Figure 2 - Pulmonary computed tomography of a patient from the studied sample. A filling defect of the segmental branch of the middle lobe pulmonary artery is observed in the mediastinal window (A). Pulmonary window showing features of severe acute respiratory syndrome coronavirus 2 pneumonia (B).

Regarding laboratory data, there was a trend toward higher D-dimer levels in patients with PE (mean 8.6µg/mL ± 4.8 versus 7.9µg/mL ± 5.7), without being significant. Peak fibrinogen levels were significantly lower in patients with PE (mean 739.8mg/dL ± 124.6 versus 829.8mg/dL ± 214.6; p = 0.02). The clinical and laboratory characteristics of the patients are summarized in table 2.

Table 2 - Clinical, demographic, and laboratory characteristics of the patients
Characteristic Total (n = 73) Pulmonary embolism present (n = 18) Pulmonary embolism absent (n = 55) p value
Age 54.3 ± 12.5 51.2 ± 13 55.3 ± 12.3 0.12
Sex       0.59
    Male 49 (67,1) 12 (66,6) 37 (67,3)  
    Female 24 (32.9) 6 (33.3) 18 (32.7)  
Body mass index        
    < 30 30 (41.1) 9 (50) 21 (38.2) 0.27
    ≥ 30 43 (59.9) 9 (50) 34 (62.8)  
Smoking actively 18 (24.7) 6 (33.3) 12 (21.8) 0.26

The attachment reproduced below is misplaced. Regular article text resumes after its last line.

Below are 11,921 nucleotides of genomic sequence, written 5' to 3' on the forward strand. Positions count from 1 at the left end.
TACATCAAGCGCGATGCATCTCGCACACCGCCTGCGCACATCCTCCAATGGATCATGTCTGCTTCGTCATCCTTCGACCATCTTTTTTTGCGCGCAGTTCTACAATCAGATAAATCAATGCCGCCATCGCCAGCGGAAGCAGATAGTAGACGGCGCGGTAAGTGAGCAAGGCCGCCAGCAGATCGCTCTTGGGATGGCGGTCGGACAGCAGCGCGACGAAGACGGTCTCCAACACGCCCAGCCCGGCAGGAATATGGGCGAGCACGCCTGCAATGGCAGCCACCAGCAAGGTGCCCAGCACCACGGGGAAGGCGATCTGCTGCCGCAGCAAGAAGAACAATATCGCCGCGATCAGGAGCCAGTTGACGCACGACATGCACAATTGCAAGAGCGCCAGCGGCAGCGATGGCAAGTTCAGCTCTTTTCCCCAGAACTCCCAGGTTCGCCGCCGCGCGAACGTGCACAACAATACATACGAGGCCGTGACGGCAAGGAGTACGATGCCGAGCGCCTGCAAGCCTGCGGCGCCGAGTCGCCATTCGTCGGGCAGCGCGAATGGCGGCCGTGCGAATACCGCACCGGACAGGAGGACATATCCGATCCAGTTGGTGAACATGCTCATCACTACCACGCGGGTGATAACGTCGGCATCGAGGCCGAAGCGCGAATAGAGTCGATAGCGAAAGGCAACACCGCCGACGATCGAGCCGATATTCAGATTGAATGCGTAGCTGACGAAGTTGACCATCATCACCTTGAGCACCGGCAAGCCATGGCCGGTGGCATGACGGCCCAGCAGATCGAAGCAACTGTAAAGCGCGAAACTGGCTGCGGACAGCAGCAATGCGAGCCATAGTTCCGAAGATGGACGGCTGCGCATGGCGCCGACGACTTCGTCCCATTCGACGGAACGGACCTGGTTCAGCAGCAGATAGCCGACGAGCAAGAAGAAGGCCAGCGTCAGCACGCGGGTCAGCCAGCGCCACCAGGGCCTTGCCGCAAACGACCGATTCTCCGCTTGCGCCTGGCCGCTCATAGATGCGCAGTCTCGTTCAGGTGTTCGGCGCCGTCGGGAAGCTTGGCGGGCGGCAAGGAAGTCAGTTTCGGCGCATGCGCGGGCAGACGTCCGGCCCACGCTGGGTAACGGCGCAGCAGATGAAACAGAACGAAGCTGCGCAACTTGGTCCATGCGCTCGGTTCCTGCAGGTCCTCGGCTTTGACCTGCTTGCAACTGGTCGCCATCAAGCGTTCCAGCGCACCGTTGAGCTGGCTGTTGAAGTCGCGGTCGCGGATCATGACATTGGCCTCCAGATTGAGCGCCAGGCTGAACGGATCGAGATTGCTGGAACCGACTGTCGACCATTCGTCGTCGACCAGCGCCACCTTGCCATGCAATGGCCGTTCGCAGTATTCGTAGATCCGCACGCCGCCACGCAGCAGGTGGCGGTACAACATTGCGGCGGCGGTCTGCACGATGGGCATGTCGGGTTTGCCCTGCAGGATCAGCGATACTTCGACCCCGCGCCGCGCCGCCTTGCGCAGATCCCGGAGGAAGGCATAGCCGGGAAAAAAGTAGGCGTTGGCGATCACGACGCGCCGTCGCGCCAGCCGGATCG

Wells score for PE*        
    Low 4 (5.5) 0 (0) 4 (7.3) 0.30
    Moderate or high† 67 (91.8) 18 (100) 49 (89.1)  
Geneva revised score*        
    Low 14 (19.2) 3 (16.7) 11 (20) 0.49
    Moderate or high† 57 (78.1) 15 (83.3) 42 (76.3)  
Anticoagulation prior to CT angiography        
    Therapeutic dosing 62 (84.9) 15 (83.3) 47 (85.5) 0.55
    Prophylaxis dosing 11 (15.1) 3 (16.7) 8 (14.5)  
Highest D-dimer value (0.5µg/mL) 8 ± 5.5 8.6 ± 5.6 7.9 ± 5.7 0.23
Highest fibrinogen value* (mg/dL) 808.9 ± 200.2 739.8 ± 124.6 829.8 ± 214.6 0.02

PE - pulmonary embolism; CT - computed tomography.

* There were missing values for Wells score (2), revised Geneva score (2), and highest fibrinogen value (4); † for both risk scales, the moderate- and high-risk groups were grouped into one group in search of an association with pulmonary embolism. The normal D-dimer level was less than 0.5µg/mL, and the normal fibrinogen level was between 150 and 350mg/dL. Results expressed as median ± standard deviation or number (%).

Table 2 - Clinical, demographic, and laboratory characteristics of the patients

In relation to time from the highest D-dimer plasma levels to CT angiography, no significant differences were observed between the two groups. In contrast, when evaluating the number of days from ICU admission to CT angiography (17.9 ± 9.7 versus 23±9.9; p = 0.03) and the days from the start of anticoagulation until CT angiography (7.5 ± 8.2 versus 14.8 ± 10.9; p = 0.002), they were significantly lower in the PE group. The experience of the radiologists who reported the images was 5.1 ± 2.8 and 5 ± 3.7 years in patients with and without PE, respectively, with no significant differences. The data are summarized in table 3.